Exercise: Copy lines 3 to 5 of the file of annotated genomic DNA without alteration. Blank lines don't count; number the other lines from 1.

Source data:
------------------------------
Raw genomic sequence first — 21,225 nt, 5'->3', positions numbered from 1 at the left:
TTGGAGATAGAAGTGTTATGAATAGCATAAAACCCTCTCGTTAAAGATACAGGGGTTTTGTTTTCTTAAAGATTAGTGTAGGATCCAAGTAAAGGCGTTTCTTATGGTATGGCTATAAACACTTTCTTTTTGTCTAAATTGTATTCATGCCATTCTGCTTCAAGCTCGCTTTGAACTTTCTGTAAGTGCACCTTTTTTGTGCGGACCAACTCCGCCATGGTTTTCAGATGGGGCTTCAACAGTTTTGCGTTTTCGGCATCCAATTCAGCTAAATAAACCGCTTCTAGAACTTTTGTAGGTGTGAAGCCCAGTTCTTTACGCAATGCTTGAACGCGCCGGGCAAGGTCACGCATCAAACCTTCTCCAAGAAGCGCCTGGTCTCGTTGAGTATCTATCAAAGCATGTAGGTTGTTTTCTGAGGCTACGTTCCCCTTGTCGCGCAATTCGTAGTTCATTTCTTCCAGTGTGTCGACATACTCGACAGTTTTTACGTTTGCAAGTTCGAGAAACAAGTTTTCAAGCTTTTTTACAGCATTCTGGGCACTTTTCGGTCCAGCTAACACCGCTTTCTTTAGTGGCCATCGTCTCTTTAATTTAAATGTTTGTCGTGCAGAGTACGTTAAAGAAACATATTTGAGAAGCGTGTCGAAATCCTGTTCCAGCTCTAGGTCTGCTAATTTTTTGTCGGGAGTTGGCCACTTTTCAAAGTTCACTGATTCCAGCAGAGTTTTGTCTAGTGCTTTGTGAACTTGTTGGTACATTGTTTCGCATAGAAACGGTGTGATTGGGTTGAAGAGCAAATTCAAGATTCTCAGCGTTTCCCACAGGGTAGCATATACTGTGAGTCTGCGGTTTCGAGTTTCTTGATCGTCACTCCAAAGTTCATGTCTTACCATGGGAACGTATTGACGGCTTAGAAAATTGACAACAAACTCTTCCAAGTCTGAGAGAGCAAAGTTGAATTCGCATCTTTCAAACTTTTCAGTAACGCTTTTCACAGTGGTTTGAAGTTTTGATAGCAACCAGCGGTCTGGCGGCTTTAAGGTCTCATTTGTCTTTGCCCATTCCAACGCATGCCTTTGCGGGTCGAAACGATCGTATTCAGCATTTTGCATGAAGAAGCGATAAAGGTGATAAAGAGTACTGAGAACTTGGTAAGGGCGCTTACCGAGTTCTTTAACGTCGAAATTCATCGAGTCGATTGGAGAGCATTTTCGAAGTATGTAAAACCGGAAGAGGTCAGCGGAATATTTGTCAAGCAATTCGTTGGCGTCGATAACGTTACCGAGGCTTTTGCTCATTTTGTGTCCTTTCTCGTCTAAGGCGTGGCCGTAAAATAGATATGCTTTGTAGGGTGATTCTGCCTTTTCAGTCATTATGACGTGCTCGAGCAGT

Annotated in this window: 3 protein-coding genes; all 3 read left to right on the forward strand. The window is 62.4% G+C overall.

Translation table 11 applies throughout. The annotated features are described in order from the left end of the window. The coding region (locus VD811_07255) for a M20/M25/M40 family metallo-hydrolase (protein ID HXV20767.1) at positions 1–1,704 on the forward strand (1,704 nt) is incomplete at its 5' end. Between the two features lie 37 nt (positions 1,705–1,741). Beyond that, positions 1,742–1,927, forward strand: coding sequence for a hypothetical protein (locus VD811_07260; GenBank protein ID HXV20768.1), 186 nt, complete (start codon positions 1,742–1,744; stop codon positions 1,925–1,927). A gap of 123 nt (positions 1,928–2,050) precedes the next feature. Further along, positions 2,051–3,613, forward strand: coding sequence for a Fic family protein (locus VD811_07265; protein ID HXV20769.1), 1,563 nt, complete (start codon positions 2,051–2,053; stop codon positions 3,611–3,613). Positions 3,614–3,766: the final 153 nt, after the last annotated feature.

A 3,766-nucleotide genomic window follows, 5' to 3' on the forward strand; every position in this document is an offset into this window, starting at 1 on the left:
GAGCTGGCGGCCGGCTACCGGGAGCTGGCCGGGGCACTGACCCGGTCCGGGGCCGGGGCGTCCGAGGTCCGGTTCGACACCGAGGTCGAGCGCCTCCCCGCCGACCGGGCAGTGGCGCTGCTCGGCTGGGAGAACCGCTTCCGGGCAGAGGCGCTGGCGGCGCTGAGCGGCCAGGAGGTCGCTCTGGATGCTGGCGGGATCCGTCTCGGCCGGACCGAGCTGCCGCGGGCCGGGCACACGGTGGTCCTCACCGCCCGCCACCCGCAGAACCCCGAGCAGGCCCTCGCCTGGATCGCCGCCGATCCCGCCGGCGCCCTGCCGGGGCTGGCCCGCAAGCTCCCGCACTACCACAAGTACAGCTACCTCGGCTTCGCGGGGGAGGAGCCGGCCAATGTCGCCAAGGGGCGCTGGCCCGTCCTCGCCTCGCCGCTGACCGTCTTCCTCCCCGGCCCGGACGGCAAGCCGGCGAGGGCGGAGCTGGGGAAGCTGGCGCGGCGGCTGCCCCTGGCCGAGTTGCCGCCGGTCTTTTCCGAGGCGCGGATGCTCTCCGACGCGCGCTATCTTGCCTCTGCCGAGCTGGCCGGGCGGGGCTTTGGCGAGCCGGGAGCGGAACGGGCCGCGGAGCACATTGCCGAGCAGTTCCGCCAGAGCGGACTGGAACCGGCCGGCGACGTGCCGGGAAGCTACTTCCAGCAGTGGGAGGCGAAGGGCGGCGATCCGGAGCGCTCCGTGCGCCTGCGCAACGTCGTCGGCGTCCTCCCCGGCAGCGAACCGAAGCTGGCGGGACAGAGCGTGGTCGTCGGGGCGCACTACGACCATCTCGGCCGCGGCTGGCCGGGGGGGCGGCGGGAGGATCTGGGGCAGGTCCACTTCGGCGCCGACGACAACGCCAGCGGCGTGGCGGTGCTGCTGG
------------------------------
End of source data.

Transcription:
Annotated in this window: 3 protein-coding genes; all 3 read left to right on the forward strand. The window is 62.4% G+C overall.

Translation table 11 applies throughout. The annotated features are described in order from the left end of the window. The coding region (locus VD811_07255) for a M20/M25/M40 family metallo-hydrolase (protein ID HXV20767.1) at positions 1–1,704 on the forward strand (1,704 nt) is incomplete at its 5' end. Between the two features lie 37 nt (positions 1,705–1,741). Beyond that, positions 1,742–1,927, forward strand: coding sequence for a hypothetical protein (locus VD811_07260; GenBank protein ID HXV20768.1), 186 nt, complete (start codon positions 1,742–1,744; stop codon positions 1,925–1,927). A gap of 123 nt (positions 1,928–2,050) precedes the next feature. Further along, positions 2,051–3,613, forward strand: coding sequence for a Fic family protein (locus VD811_07265; protein ID HXV20769.1), 1,563 nt, complete (start codon positions 2,051–2,053; stop codon positions 3,611–3,613). Positions 3,614–3,766: the final 153 nt, after the last annotated feature.

A 3,766-nucleotide genomic window follows, 5' to 3' on the forward strand; every position in this document is an offset into this window, starting at 1 on the left: